Anagoge II – Achtung, Babies!

Previously in the Premiseless Imperative Series:
Kimetikos I: Foundations
Kimetikos II: Theory
Kimetikos III: Practice
Anagoge I: If You Want to be Saved, Admit That You’re A Sinner


“Tell me to what you pay attention and I will tell you who you are.”

~Jose Ortega y Gasset


So now that you’ve named your Archons, met your Evil Twin, externalized your imperfections and hidden them away where they can’t really bother you for a while, let’s get down to business. I have a question for you. Or, rather, *you* have a question for you. The question is:

Are you even ready for gnosis?

Seriously, you might think you’re really ready for it, which is why you might be reading this in the first place. You might think, “HELL yeah I’m ready– it’s what I’ve been searching for this whole time!” It’s true, you might be. It’s very possible. But, if it happened, would you recognize it for what it was? You might not. It’s very possible that you’ve already been granted gnosis but don’t even realize it yet!

Now that’s kind of a dangerous idea, even if it’s true, because now you might be trying to think back and remember whether any experiences you’ve had fit the bill. Unfortunately, the memory of enlightenment is useless– the only thing that fits the bill is the recognition of it. Memory is image of experience, and we’re concerned with experience. So, don’t go looking backwards for enlightenment, instead focus your attention on NOW.

What exactly is this “attention” thing, anyhow? For our purposes, it’s not some kind of steady focus on a single thing. Instead, we’re concerned with just what the word says: attention is a state of being at tension, pretty much constantly. It’s a general awareness that gnosis can smack into you like a crow defending its nest, any time and anywhere. (Good time for a reminder: gnosis is NOT enlightenment in the Buddhist sense– this isn’t kensho or satori. The “awakening experience” is a *component* of gnosis, but not the whole deal.)

Jesus actually talks about this state of attention in the Gospel of Thomas. In Saying 21, Mary asks Jesus to compare his followers to something. Jesus answers that:

“They’re like little children squatting a field that isn’t theirs. When the Lords of the field come, they’ll say, “What the hell?! Give us back our field.” The kids take off their clothes in front of the owners in order to give it back to them, and they return their field to them.

For this reason I say, if the Lord of a house knows that a robber is coming, he’ll be on guard before the robber arrives and won’t let the robber tunnel into the house of his kingdom and steal his possessions.

You, however, keep watch from the beginning of the world. Bind a great power to your loins, so the robbers can’t find a road on which to get to you, because the help that you’re watching for will be overtaken.

I hope there’s a person among you who understands.

When the fruit split open, the farmer came quickly carrying a sickle and harvested it. Anyone here with ears had better listen!

The children in the field, the Lord of the house, and the farmer who harvests ripe fruit all have one thing in common: they’re paying very close attention. If we want to experience and recognize gnosis, we have to be just like those little kids and live as though someone is about to come and take all of our stuff. We have to be like the Lord of the house, constantly on watch for thieves and assassins. We have to be like farmers waiting for the harvest as though our lives depend on it. To do so, we must learn the art of attention.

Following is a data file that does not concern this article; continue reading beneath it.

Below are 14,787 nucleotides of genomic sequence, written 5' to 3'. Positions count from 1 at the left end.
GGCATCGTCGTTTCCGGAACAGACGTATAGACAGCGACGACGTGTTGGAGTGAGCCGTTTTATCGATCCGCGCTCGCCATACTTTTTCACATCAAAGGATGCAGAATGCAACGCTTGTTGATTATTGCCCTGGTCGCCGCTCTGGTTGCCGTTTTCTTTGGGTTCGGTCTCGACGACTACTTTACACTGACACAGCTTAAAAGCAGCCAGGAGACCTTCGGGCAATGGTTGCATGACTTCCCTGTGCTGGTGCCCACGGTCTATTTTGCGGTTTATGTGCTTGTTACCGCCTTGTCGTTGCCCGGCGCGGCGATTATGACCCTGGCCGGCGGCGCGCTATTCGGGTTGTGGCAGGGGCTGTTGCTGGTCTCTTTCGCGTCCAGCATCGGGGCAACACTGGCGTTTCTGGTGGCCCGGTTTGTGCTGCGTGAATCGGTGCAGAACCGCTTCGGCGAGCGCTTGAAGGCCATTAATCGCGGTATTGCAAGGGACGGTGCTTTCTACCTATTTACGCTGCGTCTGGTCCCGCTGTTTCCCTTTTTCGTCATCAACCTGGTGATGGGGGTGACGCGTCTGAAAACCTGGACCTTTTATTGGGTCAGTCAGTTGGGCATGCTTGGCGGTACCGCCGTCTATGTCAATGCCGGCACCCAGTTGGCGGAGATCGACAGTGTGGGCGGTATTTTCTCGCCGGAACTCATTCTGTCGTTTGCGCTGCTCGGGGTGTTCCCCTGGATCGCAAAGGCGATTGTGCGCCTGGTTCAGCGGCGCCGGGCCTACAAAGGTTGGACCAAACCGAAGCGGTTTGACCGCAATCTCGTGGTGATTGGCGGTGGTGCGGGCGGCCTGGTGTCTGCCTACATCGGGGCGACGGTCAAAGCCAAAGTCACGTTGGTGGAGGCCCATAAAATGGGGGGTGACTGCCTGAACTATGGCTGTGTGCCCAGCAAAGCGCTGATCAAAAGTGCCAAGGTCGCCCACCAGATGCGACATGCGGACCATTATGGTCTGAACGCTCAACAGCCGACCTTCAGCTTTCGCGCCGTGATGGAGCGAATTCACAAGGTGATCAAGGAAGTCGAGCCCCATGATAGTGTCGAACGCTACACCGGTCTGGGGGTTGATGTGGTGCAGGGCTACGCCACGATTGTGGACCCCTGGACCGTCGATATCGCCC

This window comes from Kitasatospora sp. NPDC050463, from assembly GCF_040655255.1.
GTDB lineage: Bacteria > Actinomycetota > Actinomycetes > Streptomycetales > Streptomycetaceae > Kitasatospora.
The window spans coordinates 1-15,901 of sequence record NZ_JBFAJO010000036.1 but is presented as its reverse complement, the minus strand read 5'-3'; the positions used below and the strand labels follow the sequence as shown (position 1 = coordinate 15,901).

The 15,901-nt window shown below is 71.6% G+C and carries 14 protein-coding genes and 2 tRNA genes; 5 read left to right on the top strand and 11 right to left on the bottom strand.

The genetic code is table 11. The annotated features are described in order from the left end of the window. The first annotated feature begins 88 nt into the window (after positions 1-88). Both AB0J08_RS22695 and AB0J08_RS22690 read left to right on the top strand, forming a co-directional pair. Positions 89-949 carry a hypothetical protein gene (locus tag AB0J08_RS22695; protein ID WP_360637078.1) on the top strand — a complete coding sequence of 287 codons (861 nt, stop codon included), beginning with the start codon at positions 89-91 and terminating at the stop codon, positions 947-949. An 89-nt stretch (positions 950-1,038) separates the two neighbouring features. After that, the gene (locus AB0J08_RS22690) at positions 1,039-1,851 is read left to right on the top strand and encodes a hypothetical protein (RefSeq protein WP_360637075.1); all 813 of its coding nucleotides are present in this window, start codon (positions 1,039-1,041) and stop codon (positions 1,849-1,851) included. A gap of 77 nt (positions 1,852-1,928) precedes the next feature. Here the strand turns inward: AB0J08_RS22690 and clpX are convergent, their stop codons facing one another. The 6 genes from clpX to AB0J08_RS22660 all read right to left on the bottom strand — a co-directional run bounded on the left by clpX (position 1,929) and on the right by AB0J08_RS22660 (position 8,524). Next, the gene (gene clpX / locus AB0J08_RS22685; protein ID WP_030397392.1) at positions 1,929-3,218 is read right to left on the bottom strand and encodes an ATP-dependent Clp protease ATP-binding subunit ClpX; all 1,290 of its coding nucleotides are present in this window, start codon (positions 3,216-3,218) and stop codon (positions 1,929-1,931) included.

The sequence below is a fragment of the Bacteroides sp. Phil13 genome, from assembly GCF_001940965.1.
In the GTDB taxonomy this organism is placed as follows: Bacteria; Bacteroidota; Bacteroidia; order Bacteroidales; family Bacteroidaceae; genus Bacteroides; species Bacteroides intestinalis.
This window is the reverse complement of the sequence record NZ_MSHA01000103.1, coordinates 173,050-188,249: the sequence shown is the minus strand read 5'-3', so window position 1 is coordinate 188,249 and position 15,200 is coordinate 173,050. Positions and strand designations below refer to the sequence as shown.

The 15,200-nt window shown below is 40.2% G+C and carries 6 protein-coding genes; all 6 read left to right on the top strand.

This also doesn’t mean we should become obsessed with constantly looking over our shoulders. Think of the cultivation of attention as a sort of spiritual hyper-awareness. Our Gnostic myth tells us that the Pleroma is “full” of God, or divinity, and that the Aeons are basically on a rescue mission to save us by pumping spirit down into us like a bunch of firemen with a hose that’s out of control. If this is the case, gnosis can manifest ANYWHERE, at ANY TIME! In fact, one could say with a fair amount of certitude that gnosis is CONSTANTLY UNFOLDING AROUND US, but we can’t tell, because we’re not paying enough attention!

It’s like the lovely Zen koan “No Water, No Moon,” one of my personal faves (way better than that damned “finger, moon” story that’s so freaking overplayed):

When the nun Chiyono studied Zen under Bukko of Engaku she was unable to attain the fruits of meditation for a long time.

At last one moonlit night she was carrying water in an old pail bound with bamboo. The bamboo broke and the bottom fell out of the pail, and at that moment Chiyono was set free!

In commemoration, she wrote a poem:

In this way and that I tried to save the old pail
Since the bamboo strip was weakening and about
to break
Until at last the bottom fell out.
No more water in the pail!
No more moon in the water!

Note that Chiyono tried and tried to attain enlightenment using the traditional methods, but it took something completely unexpected to enlighten her. Because she was at tension, she understood that she was free even though her enlightement experience seems out of context to the casual observer.

Now, we can argue untill we’re blue in the face (as many have) about *why* we’re unable to pay the attention required here. Obviously, we’re distracted. Lots of people claim that they know why we’re distracted, and it has to do with watching too much television, or playing too many video games, or having too much sex, or talking too much or buying too many things. The fact is, the Archons have tailor-made our distractions for each of us. Something that distracts me from gnosis might be just the thing to give it to you! Focusing so much on locating the distractions is a fool’s errand;  it’s best to ensure that we’re able to remain attentive even while being distracted, so that we can open ourselves to the experience of gnosis even while the Archons are standing right in front of us wearing rainbow covered fright wigs and playing kazoos.